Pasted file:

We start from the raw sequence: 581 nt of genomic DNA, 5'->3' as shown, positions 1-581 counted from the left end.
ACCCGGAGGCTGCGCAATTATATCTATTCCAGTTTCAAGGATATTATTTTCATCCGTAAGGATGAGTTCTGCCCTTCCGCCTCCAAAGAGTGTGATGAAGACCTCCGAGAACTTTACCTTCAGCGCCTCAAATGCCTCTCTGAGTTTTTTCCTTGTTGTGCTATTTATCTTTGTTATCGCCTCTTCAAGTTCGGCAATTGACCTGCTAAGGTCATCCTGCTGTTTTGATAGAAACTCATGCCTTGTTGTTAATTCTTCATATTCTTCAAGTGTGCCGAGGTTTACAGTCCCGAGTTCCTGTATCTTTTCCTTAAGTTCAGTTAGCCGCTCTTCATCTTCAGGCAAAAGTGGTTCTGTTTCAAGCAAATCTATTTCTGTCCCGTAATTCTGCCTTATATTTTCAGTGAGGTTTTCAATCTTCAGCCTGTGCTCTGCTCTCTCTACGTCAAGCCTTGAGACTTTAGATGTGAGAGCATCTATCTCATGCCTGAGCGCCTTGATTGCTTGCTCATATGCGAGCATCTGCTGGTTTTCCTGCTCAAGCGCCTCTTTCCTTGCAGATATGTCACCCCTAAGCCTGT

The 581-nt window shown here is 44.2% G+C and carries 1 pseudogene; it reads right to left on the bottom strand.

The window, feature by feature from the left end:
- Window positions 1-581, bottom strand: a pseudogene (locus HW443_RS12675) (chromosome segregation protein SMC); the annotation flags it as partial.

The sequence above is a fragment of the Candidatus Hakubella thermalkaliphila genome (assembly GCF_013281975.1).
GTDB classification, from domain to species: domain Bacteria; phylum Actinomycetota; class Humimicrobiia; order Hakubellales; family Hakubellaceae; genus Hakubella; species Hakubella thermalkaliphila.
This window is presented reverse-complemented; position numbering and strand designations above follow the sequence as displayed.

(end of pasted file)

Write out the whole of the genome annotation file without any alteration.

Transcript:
We start from the raw sequence: 581 nt of genomic DNA, 5'->3' as shown, positions 1-581 counted from the left end.
ACCCGGAGGCTGCGCAATTATATCTATTCCAGTTTCAAGGATATTATTTTCATCCGTAAGGATGAGTTCTGCCCTTCCGCCTCCAAAGAGTGTGATGAAGACCTCCGAGAACTTTACCTTCAGCGCCTCAAATGCCTCTCTGAGTTTTTTCCTTGTTGTGCTATTTATCTTTGTTATCGCCTCTTCAAGTTCGGCAATTGACCTGCTAAGGTCATCCTGCTGTTTTGATAGAAACTCATGCCTTGTTGTTAATTCTTCATATTCTTCAAGTGTGCCGAGGTTTACAGTCCCGAGTTCCTGTATCTTTTCCTTAAGTTCAGTTAGCCGCTCTTCATCTTCAGGCAAAAGTGGTTCTGTTTCAAGCAAATCTATTTCTGTCCCGTAATTCTGCCTTATATTTTCAGTGAGGTTTTCAATCTTCAGCCTGTGCTCTGCTCTCTCTACGTCAAGCCTTGAGACTTTAGATGTGAGAGCATCTATCTCATGCCTGAGCGCCTTGATTGCTTGCTCATATGCGAGCATCTGCTGGTTTTCCTGCTCAAGCGCCTCTTTCCTTGCAGATATGTCACCCCTAAGCCTGT

The 581-nt window shown here is 44.2% G+C and carries 1 pseudogene; it reads right to left on the bottom strand.

The window, feature by feature from the left end:
- Window positions 1-581, bottom strand: a pseudogene (locus HW443_RS12675) (chromosome segregation protein SMC); the annotation flags it as partial.

The sequence above is a fragment of the Candidatus Hakubella thermalkaliphila genome (assembly GCF_013281975.1).
GTDB classification, from domain to species: domain Bacteria; phylum Actinomycetota; class Humimicrobiia; order Hakubellales; family Hakubellaceae; genus Hakubella; species Hakubella thermalkaliphila.
This window is presented reverse-complemented; position numbering and strand designations above follow the sequence as displayed.